+ In pleading for a lighter sentence for his client, Proud Boy leader Enriqué Tarrio’s lawyer highlighted the fact that Tarrio had been an informant for law enforcement, which is probably not the smartest thing to disclose as your client begins a 22-year sentence in the federal pen. Of course, Tarrio’s lawyer wasn’t wrong. In Portland, the cops often huddled with the Portland Police, who considered the sedition-minded Proud Boys “much more mainstream” than the BLM protesters, who they regularly harassed.

+ The Proud Boys trials represent a textbook case of how prosecutors use plea deals to coerce guilty pleas and punish those who insist on their constitutional right to a trial.

Pre-trial offer | Sentence after trial

Tarrio: 9-11 yrs| 22 yrs
Nordean: 6-8 yrs | 18 yrs
Biggs: 6-8 yrs | 17 yrs
Rehl: 6-7 yrs | 15 yrs
Pezzola: 4-5 yrs | 10 yrs

+ For 17 years, the state of Oregon tried to execute Jesse Johnson for a murder the attorney general now says he didn’t commit. After 25 years in prison, Johnson is finally a free man, who can’t be retried.

+ Forty-eight years ago, Leonard Mack,  23-year-old Vietnam War veteran and father of two who was working toward his GED, was arrested by cops in Westchester County, NY because he matched the description of a rape suspect: a black man wearing a hat and an earring. Mack, who has always maintained his innocence, was convicted at trial and served seven years of a 15-year sentence. But newly obtained DNA evidence exonerates Mack and led to a new suspect, who has confessed to his role in the 1975 rape case. Mack’s case represents the longest wrongful conviction in US history.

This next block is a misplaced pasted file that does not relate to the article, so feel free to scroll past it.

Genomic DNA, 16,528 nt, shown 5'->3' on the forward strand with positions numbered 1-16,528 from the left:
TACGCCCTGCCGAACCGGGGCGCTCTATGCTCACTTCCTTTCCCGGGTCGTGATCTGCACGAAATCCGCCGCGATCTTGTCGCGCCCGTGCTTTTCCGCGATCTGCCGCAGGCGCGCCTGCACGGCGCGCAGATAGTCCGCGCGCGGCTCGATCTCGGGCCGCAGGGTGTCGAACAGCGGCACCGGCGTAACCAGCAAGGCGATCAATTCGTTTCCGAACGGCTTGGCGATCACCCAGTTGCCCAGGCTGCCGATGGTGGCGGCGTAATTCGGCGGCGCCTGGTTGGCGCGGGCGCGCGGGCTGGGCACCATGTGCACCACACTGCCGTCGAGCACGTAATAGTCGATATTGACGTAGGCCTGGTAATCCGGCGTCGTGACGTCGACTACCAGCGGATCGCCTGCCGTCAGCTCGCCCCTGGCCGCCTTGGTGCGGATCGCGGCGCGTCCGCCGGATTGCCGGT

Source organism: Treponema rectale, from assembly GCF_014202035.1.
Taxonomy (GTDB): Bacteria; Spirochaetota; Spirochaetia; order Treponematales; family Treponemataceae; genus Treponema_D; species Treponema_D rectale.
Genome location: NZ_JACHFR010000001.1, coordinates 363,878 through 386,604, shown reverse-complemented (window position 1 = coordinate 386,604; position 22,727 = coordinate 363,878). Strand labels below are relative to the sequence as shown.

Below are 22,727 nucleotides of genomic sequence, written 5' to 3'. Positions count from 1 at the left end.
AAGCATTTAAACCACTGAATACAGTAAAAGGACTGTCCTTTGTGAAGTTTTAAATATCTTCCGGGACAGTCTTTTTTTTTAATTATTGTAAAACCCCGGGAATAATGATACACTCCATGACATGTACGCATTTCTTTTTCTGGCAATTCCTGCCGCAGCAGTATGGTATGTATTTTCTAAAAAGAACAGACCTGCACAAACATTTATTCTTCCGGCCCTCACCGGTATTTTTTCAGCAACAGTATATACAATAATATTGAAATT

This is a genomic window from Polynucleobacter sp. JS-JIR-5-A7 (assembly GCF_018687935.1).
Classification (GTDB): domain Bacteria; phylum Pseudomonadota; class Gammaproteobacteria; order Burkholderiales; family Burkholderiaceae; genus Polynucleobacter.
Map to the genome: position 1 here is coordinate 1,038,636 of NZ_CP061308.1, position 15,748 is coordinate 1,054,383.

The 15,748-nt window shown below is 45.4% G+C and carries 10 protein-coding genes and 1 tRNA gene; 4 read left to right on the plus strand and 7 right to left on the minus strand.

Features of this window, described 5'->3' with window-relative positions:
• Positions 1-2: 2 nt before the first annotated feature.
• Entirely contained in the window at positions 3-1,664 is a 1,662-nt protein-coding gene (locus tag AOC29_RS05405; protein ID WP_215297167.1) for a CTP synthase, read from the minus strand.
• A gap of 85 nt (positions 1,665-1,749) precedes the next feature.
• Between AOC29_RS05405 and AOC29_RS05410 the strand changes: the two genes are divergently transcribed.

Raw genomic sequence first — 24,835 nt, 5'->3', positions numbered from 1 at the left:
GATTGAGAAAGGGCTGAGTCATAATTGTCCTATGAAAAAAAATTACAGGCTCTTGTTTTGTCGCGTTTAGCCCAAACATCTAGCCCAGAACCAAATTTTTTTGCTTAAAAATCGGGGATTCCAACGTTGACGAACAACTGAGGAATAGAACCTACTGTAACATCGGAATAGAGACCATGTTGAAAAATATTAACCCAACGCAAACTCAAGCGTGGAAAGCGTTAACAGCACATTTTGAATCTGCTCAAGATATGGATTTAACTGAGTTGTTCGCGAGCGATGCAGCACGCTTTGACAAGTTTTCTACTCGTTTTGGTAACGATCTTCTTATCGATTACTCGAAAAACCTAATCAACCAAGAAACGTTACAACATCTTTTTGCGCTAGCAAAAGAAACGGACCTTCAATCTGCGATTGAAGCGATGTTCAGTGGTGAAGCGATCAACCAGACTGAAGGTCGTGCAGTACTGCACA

+ New euphemism alert: “Officer-involved discharging.”

+ New disclosure filings show that Ginni Thomas was paid $700,000 by the Heritage Foundation, the rightwing white-paper mill that has weighed in on Supreme Court justice confirmation processes, filed multiple amicus briefs and had cases before the Court…

+ Suicide by firearms claims 25,000 American lives every year, a rate that is 12 times higher than other high-income nations.


+ Leave it to Elon Musk to do the impossible: drum up sympathy for the Anti-Defamation League, who he is blaming for the decline of Twitter his own incompetency has nearly destroyed.

+ Jews being blamed for ruining businesses, where have we heard that before?

+ Surely I’m not alone in hoping the war between the ADL and Musk goes internecine, taking them both down? If Frank Zappa were alive, I think he’d share this view, recalling how the ADL went after him for “Jewish Princess,” his scathing parody of ethnic stereotypes that the ADL scolds were too thick to get.